Date: 01/21/2002 at 16:43:23 From: Jordan Kratzer Subject: The "Unit sphere" I know that there is a unit circle and that it has to do with sine and cosine and the placement of certain points on that circle. Now my question is this, is there such thing as a "unit sphere" that has to do with other such trigonometric functions and the placement of points on said sphere?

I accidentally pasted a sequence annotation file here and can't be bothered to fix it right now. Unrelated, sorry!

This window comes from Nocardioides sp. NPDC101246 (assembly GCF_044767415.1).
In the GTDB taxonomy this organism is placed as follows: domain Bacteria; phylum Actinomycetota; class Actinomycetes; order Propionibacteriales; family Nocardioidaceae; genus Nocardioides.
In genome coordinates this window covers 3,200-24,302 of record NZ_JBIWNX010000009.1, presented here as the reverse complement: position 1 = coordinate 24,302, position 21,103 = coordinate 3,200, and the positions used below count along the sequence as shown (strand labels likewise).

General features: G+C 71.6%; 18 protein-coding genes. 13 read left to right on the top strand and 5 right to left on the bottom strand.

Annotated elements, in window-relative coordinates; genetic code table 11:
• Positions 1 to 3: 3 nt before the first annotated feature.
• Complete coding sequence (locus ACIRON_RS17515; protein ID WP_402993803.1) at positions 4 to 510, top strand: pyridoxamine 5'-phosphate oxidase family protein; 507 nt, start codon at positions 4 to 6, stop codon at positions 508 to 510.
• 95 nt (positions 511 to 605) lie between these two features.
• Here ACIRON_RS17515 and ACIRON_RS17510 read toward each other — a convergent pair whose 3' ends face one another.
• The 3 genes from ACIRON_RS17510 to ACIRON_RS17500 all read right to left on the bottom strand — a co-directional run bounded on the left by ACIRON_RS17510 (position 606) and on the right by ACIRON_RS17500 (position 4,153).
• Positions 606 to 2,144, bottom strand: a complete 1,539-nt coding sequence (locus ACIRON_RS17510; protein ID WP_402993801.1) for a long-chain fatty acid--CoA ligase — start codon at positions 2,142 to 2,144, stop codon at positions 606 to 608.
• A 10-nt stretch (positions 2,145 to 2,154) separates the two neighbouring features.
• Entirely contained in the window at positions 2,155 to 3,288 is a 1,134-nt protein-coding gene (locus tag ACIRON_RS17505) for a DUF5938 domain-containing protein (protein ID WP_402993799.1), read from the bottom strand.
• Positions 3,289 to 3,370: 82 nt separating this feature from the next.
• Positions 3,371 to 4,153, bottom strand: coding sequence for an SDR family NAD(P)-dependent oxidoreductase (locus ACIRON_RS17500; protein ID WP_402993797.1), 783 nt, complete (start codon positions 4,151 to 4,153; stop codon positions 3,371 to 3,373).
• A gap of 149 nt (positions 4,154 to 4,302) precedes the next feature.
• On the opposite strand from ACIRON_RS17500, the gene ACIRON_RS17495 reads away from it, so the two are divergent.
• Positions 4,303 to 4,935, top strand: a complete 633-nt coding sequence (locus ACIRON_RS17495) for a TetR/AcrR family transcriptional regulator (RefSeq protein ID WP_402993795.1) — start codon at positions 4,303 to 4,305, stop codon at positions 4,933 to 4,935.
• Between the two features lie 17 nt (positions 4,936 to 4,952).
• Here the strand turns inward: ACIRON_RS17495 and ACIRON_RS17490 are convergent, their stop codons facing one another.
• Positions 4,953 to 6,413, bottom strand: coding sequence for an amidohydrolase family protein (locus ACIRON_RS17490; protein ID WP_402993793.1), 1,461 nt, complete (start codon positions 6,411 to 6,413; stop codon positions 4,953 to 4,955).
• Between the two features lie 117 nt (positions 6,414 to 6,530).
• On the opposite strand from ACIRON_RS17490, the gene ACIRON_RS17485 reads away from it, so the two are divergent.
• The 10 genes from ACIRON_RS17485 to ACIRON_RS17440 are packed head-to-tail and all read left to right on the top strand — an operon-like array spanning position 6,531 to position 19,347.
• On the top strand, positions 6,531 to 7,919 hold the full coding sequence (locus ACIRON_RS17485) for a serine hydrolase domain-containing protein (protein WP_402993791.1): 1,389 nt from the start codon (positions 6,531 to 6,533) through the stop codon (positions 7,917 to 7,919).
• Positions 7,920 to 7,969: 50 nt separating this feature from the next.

Date: 01/23/2002 at 11:20:15 From: Doctor Douglas Subject: Re: The "Unit sphere" Hi, Jordan, Thanks for submitting your question to the Math Forum. Yes, the unit sphere in three-dimensional space consists of all points (x,y,z) such that the distance from the origin r satisfies the equation r^2 = x^2 + y^2 + z^2 = 1 Because the unit sphere is a surface, and not a circle, two angles are required to specify a given point on the sphere. For example, a common set of such angles are the "azimuthal angle" (you can think of lines of longitude on a globe) and the "polar angle," the angle between a vertical line drawn through the line x = y = 0 and the line that connects the point of interest to the origin. In the globe context, the polar angle is similar to latitude, although the polar angle is zero at the north pole and 90 degrees or pi/2 radians at the equator. If the azimuthal angle is q and the polar angle is p, then these angles are related to the coordinates (x,y,z) by z = cos(p) p = arctan[sqrt(x^2+y^2)/z] y = sin(p)sin(q) q = arctan[y/x] x = sin(p)cos(q) These formulas assume that p and q are measured in radians. I hope this helps. - Doctor Douglas, The Math Forum http://mathforum.org/dr.math/
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